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album cover for The Four Seasons CD by Noah Creshevsky

The Four Seasons

Noah Creshevsky

Tzadik

The challenge—and seduction—of sampling is to make what someone else has recorded yours. Most sampling hews too closely to the verb: Sampling, partaking of, nibbling, and, alas, delving no further than to extract a loop for the familiar temporal grid which has dominated music for over a half century. Noah Creshevsky samples, yet instead of just looping he sculpts tiny, poetic fragments into a startling, often luscious palette of timbres and long-limbed melodies; a drum flam, a rising string orchestra scale, and three snippets of bird-like vocal vibratos can collide and caress at once.

Creshevsky’s palette has been multifariously open for decades, heard initially in hard-to-find split LPs released by Opus One in the 1970s and 80s—many of which are collected on the essential compilation disc The Tape Music of Noah Creshevsky 1971-1992 (EM Records, 2004)—to recent albums such as Rounded with a Sleep (Pogus, 2011), The Twilight of the Gods (Tzadik, 2010), and To Know and Not To Know (Tzadik, 2007).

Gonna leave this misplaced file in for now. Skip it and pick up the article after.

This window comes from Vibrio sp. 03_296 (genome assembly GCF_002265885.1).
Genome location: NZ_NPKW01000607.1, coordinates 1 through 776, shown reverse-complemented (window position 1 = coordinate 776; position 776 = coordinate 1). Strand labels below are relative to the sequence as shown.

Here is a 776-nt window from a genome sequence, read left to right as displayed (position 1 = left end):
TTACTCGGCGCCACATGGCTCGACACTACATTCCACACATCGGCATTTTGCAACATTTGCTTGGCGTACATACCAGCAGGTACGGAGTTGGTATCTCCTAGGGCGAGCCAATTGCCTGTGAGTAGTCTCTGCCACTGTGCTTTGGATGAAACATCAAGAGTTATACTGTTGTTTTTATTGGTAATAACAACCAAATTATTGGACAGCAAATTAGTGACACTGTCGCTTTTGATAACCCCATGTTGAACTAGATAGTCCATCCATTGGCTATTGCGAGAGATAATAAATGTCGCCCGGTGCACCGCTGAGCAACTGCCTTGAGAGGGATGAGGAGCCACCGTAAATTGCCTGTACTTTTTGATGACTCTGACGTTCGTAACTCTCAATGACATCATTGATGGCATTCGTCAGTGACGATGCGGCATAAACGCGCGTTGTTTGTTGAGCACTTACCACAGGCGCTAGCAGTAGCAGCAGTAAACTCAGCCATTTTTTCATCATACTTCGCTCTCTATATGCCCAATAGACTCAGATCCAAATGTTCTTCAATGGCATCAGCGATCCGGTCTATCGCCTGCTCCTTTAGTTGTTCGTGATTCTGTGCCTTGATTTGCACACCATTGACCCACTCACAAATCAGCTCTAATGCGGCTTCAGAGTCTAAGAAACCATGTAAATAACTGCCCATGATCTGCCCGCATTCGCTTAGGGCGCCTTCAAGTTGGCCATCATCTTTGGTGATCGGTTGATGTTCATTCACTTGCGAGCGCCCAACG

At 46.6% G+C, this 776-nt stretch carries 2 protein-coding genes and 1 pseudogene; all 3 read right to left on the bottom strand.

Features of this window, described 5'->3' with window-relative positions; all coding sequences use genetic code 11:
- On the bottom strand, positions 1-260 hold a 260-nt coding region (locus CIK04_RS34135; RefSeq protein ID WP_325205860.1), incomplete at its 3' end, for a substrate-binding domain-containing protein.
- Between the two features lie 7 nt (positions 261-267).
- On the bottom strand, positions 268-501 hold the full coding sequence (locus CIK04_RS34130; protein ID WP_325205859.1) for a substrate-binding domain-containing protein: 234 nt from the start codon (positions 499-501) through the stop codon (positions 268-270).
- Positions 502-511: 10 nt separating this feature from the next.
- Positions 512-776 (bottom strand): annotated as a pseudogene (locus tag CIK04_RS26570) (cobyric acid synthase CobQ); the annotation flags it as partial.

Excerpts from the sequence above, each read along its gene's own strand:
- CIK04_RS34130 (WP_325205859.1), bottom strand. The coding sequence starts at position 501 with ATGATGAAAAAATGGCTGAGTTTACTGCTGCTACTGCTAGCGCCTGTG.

Genres, instruments, and melodies which otherwise might never have cohabited do so freely and in unexpected, delicious ways throughout Creshevsky’s work. On “Cantiga” (1992), strict row-like choral lines, which if heard separately might have won pleased nods from astringent serialists like Donald Martino and Roger Sessions, interweave with flutes and pungently nasal, synthetic horns in a courtly dance, as if Stravinsky’s Agon had actually originated as electronic music. In “Canto di Malavita” from Hyperrealism (Mutable Music, 2003), a churning sitar-laden melody slithers through snare drum and cymbal hits, pausing at 20″ for a cooing female voice, which then reappears at the one minute mark and comes to a thrilling split-second stop at 1’03″. The palette blooms thereafter into frenetically clipped and cut piano scales, with what may be the closing cadence of Stravinsky’s “Madrid” (from the Four Etudes for Orchestra), and string pizzicati, all sealed by a quiet closing bell. Creshevsky makes impossible music possible. Read the rest of this entry »

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